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Demarcating Skepticism

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Brian
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« Reply #15 on: February 01, 2013, 16:20:31 PM »

a Skeptic may say/ask: "beauty is in the eye of the beholder and thus relative." I once commented on London Heathrow when we drove past a Comet (first jet passenger liner; that dates me somewhat!) being beautiful and my mate ssys to me: "I don't think so...merely your opinion"
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st0nes
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« Reply #16 on: February 02, 2013, 09:33:28 AM »

a Skeptic may say/ask: "beauty is in the eye of the beholder and thus relative." I once commented on London Heathrow when we drove past a Comet (first jet passenger liner; that dates me somewhat!) being beautiful and my mate ssys to me: "I don't think so...merely your opinion"
I didn't like the square windows.  Nature agreed with me--it was the square windows that caused them to plummet from the skies like pheasants in the hunting season.
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brianvds
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« Reply #17 on: February 02, 2013, 10:44:37 AM »

a Skeptic may say/ask: "beauty is in the eye of the beholder and thus relative." I once commented on London Heathrow when we drove past a Comet (first jet passenger liner; that dates me somewhat!) being beautiful and my mate ssys to me: "I don't think so...merely your opinion"
I didn't like the square windows.  Nature agreed with me--it was the square windows that caused them to plummet from the skies like pheasants in the hunting season.

The meteoric rise and fall of the Comet... Smiley (No doubt this will set off a new round of punning)

I once saw a very interesting documentary about the Comet, and how they worked out what caused the crashes. It was actually a model of the scientific method in action.

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BoogieMonster
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« Reply #18 on: February 02, 2013, 18:13:17 PM »

While beauty is in the eye of the beholder I would say skepticism may actually have a measurable impact on one's appreciation for art. Or religious art at least. I think it's pretty reasonable to say Christian art has a "deeper" impact on the christian than the skeptic. And muslim art on muslims, etc...

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(No doubt this will set off a new round of punning)

An understatement of astronomical proportions.
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brianvds
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« Reply #19 on: February 02, 2013, 20:16:36 PM »

While beauty is in the eye of the beholder I would say skepticism may actually have a measurable impact on one's appreciation for art. Or religious art at least. I think it's pretty reasonable to say Christian art has a "deeper" impact on the christian than the skeptic. And muslim art on muslims, etc...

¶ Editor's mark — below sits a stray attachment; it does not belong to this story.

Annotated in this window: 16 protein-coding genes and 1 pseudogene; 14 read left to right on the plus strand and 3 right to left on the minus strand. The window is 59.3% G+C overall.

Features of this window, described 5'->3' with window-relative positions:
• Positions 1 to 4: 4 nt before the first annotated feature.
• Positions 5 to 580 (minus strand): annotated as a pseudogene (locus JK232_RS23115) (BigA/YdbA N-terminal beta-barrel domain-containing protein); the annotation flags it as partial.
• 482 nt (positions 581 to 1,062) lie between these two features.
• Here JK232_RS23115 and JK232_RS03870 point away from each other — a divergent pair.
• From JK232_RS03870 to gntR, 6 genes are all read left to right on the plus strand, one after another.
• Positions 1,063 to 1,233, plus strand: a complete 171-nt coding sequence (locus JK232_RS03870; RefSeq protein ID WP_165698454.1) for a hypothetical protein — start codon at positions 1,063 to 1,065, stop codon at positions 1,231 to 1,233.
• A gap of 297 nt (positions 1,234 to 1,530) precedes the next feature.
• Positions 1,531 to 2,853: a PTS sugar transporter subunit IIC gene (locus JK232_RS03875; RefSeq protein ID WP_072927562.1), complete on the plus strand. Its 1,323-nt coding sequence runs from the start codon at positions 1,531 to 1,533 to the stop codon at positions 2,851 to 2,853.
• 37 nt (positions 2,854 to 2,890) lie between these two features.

Well, I don't know: some of my all-time favourite visual art and music are religious in nature. I can't speak for anyone else, but I find I need not believe in supernatural entities to be completely blown away by Tallis' "Spem in alium," for example. Or Michelangelo's Sistine Chapel decorations. If there is one thing I can thank the church for, it is all the art and music it subsidized. :-)

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An understatement of astronomical proportions.
[/quote]

You are definitely a rising star in the punning business.
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Brian
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« Reply #20 on: February 03, 2013, 10:05:43 AM »

I agree with brianvds: a skeptic would imho, be more analytical but this should not detract from the pure enjoyment of whatever art s/he experiences. I have however seen cynics criticising everything they experience, but we're not cynics....or are some of us? The opposite could also apply: Xtian/Muslims enjoy Xtian/Muslim art despite it maybe being bad 'coz that's what's expected of them (or even forced upon them by threat of sanction)
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BoogieMonster
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« Reply #21 on: February 04, 2013, 08:58:13 AM »

Quote
The opposite could also apply: Xtian/Muslims enjoy Xtian/Muslim art despite it maybe being bad

True, I don't think I could ever be moved to tears or flaying my hands around in the air by the average church band.
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BoogieMonster
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« Reply #22 on: February 04, 2013, 09:57:14 AM »

Quote from: brianvds
Quote from: BoogieMonster
An understatement of astronomical proportions.

You are definitely a rising star in the punning business.

I think the trick is to launch my career without burning out too quickly.
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